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NCEA exam extension eases pressure

Schools will have more time to prepare their students for NCEA exams this year. PHOTO/STOCK.ADOBE.COM

Story by Tom Taylor

NCEA students can breathe a sigh of relief after the New Zealand Qualifications Authority announced a two-week extension to all exams and portfolio submissions.

Wairarapa students and principals backed the decision to postpone the assessments, but said there could be repercussions for students who had arranged holiday work.

Exams would now be held from Monday, November 22, to Tuesday, December 14.

The dates were similar to last year, when exams were also delayed due to lockdowns. Education Minister Chris Hipkins announced additional support for students last week.

Last year, students gained one Learning Recognition Credit for every five regular credits they earned from NCEA assessments.

The extra credits would return this year if schools were disrupted by alert level 3 or 4 for 20 or more school days.

Wairarapa College principal Matt White supported the reintroduction of the credits.

“All students’ experiences of lockdown will be different, and it is important that no one is disadvantaged as a result.”

As with last year, schools would no longer have to provide Level 1 or 2 Visual Arts portfolios for NZQA to verify.

“This means there will be more time for students to finish their work, and for teachers to mark it,” the NZQA website said.

Makoura College principal Marion Harvey said teachers had received this news with enthusiasm.

“Rejoicing was had in the Visual Arts department when they realised they had a little more time and could continue their support for students.”

Harvey said the extra two weeks before assessments would take a weight off students’ shoulders, especially considering the timing of this year’s lockdown.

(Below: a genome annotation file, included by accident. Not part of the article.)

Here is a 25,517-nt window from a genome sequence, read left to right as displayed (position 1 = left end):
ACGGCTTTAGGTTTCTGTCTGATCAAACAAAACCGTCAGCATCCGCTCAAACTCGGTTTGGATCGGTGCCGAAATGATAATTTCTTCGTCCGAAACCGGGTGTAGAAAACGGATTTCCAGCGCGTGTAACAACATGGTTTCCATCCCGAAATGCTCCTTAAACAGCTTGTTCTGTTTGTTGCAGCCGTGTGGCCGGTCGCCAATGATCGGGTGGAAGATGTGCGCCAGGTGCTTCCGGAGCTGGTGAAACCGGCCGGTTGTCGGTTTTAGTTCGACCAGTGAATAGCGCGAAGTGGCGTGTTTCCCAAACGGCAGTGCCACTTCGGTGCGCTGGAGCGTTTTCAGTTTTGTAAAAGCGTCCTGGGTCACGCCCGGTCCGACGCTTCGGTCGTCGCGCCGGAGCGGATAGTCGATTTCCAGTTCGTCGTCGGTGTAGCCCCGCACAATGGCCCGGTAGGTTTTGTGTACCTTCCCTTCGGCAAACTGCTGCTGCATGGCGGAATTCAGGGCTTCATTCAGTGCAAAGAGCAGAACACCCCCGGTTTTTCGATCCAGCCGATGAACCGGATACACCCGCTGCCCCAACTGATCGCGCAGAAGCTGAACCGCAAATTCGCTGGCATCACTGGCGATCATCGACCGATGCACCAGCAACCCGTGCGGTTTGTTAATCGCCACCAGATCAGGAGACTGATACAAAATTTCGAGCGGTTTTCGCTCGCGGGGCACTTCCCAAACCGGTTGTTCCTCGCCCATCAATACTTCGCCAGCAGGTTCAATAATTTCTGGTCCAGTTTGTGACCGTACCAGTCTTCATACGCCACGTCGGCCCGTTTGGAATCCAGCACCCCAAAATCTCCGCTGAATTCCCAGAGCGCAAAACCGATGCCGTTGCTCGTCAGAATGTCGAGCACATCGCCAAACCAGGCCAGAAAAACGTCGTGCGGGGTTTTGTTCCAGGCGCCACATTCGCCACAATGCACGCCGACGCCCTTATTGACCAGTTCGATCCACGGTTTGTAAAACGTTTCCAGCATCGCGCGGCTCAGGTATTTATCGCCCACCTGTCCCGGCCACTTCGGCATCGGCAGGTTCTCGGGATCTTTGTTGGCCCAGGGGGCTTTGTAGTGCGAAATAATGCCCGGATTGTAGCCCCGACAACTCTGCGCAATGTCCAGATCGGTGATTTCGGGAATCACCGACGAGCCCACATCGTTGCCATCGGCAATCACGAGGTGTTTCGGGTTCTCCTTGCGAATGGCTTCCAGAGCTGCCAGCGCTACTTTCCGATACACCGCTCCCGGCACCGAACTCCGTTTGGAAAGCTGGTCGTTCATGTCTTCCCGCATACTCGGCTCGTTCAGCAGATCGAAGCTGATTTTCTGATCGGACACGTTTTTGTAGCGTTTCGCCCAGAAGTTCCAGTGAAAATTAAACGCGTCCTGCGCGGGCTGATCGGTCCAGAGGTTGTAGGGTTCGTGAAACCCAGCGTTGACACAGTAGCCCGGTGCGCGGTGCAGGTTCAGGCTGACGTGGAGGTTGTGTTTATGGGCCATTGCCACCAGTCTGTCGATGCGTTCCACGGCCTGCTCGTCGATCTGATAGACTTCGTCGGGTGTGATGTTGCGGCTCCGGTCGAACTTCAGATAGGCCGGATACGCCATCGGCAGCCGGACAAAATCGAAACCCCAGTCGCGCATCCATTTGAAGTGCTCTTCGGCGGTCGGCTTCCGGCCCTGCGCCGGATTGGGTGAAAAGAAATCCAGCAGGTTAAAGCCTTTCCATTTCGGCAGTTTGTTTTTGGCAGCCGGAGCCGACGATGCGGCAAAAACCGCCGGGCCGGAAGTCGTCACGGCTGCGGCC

“There are pros and cons to it. Because it’s crunch time – Term 3 – our senior students are far more aware of what needs to happen, rather than in Term 1 or 2 where they are still trying to get their heads around what it all means.”

Kuranui College principal Simon Fuller says his school achieved its best ever NCEA results in the wake of last year’s lockdown. PHOTO/FILE

Kuranui College principal Simon Fuller said his school’s semester-based system meant most students already had half of their credits for the year before going into lockdown.

“Semester 1 was done and dusted… It’s Semester 2 that has been impacted rather than a whole year course,” Fuller said.

Kuranui had extended its second semester to match the changes to the NZQA timetable.

“Last year, we did find it was enough time to get the kids what they needed for externals, and our NCEA results were actually the best they’ve ever been.”

Fuller said the most important thing was the schools’ support for their students when they returned from lockdown.

Head girl Briar Matthews said she had spent lockdown catching up on her internal assessments and spending more time with her family.

Matthews said she had an easier time in lockdown this year as she was taking two classes in her strong suit, English. During last year’s lockdown, maths and science classes were more difficult to keep up with online.

“It was quite difficult to maintain the grades I wanted for myself… But when I came out of lockdown, I came back with the right attitude. Like Mr Fuller says, attitude plus attendance equals achievement.”

Matthews said last year’s 10-day delay to exams helped some students, although it interfered with the summer plans of others.

“A lot of people had planned to work – I was going to work full-time. In the end, I felt like it was the right choice, but more student voice should have been heard and inputted into the plans NZQA made.”

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